We recommend that as soon as you have seen your Adviser of Studies, you check the date, time and venue of your course registration sessions/first class meetings, details of which will be in the small booklet provided by your Adviser. At these sessions you will have the opportunity to meet staff who will be teaching you and you will also be given more information about the course programme.

School Office: A13 Taylor Building. This is the place to go if the information about courses, timetables and rooms on the Portal isn't clear – or if you can't get into your Portal! You'll be using the Office a lot, for handing in work, among other things, so check it out as soon as you can. The office staff can also assist with any non-academic queries you might have and are happy to help you so please do not hesitate to ask. If they can’t answer your query they can refer you to an appropriate person or university section.
 

 

Who's who?

Teaching staff have different titles. There are Professors, Readers, Senior Lecturers, Lecturers, Teaching Fellows, Research Fellows and Teaching Assistants. All except Research fellows are involved in teaching, and you'll almost certainly meet every kind in your first year.

Each course is run by a Course Convener, or Course Coordinator (different names for same role), while lectures are usually given by different members of the Course Team. Tutorials are led by Course Tutors, who are either full-time members of staff, or fully qualified Teaching Assistants, usually working for a postgraduate degree.

The names of all the people teaching you will be provided in the course documentation which will be available on MyAberdeen, the University of Aberdeen’s virtual learning environment, from the start of Freshers' week. 

Timetables

Once you've registered your choice of courses and completed your electronic registration you'll be able to find information about timetables on your Student Hub. But be warned! This can be misleading (and alarming!) at first glance, as it often lists ALL the tutorials for each course.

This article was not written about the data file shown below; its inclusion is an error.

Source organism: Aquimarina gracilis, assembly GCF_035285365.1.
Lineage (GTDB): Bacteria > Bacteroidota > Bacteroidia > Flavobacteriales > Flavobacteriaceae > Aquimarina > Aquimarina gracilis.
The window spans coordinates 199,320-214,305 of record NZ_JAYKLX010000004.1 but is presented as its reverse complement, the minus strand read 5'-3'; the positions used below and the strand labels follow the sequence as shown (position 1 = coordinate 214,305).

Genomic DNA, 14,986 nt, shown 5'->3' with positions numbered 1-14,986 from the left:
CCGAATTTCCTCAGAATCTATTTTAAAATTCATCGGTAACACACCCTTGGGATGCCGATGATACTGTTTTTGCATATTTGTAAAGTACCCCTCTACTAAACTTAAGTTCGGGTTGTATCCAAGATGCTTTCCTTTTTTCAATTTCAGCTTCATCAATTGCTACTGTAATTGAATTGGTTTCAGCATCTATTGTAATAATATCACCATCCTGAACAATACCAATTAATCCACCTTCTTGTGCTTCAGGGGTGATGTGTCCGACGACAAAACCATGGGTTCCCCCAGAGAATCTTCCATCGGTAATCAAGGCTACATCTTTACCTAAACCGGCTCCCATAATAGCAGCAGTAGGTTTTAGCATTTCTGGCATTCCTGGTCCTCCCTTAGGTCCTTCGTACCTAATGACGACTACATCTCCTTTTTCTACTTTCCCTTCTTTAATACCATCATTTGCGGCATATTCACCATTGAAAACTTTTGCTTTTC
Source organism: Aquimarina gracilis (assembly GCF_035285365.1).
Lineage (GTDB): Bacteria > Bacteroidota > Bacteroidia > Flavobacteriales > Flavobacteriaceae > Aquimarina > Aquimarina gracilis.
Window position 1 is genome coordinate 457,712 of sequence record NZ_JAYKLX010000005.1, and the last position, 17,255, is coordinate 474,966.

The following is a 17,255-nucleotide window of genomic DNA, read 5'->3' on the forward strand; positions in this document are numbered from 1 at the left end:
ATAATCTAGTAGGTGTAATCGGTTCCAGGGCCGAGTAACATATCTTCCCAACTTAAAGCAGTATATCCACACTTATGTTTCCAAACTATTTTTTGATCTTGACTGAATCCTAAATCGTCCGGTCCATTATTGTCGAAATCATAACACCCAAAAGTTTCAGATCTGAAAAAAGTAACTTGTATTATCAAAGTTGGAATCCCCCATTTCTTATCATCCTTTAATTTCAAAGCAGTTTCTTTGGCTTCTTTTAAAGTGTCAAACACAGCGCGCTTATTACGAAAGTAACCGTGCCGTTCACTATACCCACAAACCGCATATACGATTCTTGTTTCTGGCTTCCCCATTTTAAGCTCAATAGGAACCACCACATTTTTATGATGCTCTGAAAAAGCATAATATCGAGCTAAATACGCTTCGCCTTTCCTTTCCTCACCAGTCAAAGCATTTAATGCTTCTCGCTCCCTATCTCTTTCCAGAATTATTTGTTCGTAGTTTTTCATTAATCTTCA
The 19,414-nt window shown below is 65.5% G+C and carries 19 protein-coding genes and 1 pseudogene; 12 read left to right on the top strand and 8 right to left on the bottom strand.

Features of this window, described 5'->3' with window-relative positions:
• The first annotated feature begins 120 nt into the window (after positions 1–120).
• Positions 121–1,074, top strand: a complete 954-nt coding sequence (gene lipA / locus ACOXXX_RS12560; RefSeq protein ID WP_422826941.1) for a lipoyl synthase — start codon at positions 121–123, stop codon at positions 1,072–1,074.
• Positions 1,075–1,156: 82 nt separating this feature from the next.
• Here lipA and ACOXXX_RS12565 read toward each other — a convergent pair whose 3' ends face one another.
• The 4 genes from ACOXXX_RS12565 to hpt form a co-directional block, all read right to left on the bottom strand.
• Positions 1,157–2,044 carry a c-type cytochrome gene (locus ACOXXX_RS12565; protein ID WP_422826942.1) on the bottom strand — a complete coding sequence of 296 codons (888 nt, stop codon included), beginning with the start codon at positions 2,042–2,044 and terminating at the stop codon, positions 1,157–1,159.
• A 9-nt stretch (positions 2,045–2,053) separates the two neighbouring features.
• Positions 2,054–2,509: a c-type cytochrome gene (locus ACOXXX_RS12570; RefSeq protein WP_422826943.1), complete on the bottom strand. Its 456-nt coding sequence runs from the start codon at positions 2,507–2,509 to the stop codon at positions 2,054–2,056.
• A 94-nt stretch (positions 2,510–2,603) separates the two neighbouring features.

Remember that you only need to go to ONE tutorial or language group for each course every week. In some cases you can register for this electronically through MyAberdeen but in other cases you will be allocated to a group.

When you look at your timetable, you will probably find that you only have classes in each subject for 3 or 4 hours a week. This is because you are expected to do a considerable amount of independent study (about 6 hours a week for each 15-credit course). For instance, if you are studying a play or a novel, you will need to read it in your own time, before the tutorial on that book. You will not be reading it in class. So full-time students will be working for a total of around 36 hours per week. You need to bear this in mind if you take a part-time job.

All this means that you need to manage your time carefully, and organize your work efficiently (and these skills will be some of the most important you have to offer employers when you leave here.)

As a first step, get a diary and write all your classes (with rooms) in it, and keep it with you at all times.

Choosing Courses

In first year, every student in the University takes 4 courses in each semester (half-year). Your Adviser of Studies will help you to choose them, but it's important that you look in advance at the Catalogue of Courses at what's available, so that you can take time to make up your mind before seeing your Adviser.

This means that many of you will be studying in other departments in other Schools as well as ours, but we very much hope you will like what we have to offer enough to stay with us throughout your degree. But even if you only take one course with us, we hope you will find the experience memorable and challenging.

When you look through the Catalogue of Courses, all those codes might look very confusing, but in fact they're quite easy to understand.

  • Letters tell you the subject: e.g. EL for English, GM for German etc. Most Language and Linguistics courses are also presently coded as EL.
  • The first digit tells you about the level: 1006 is a first-year course, 2005 is 2nd-year etc.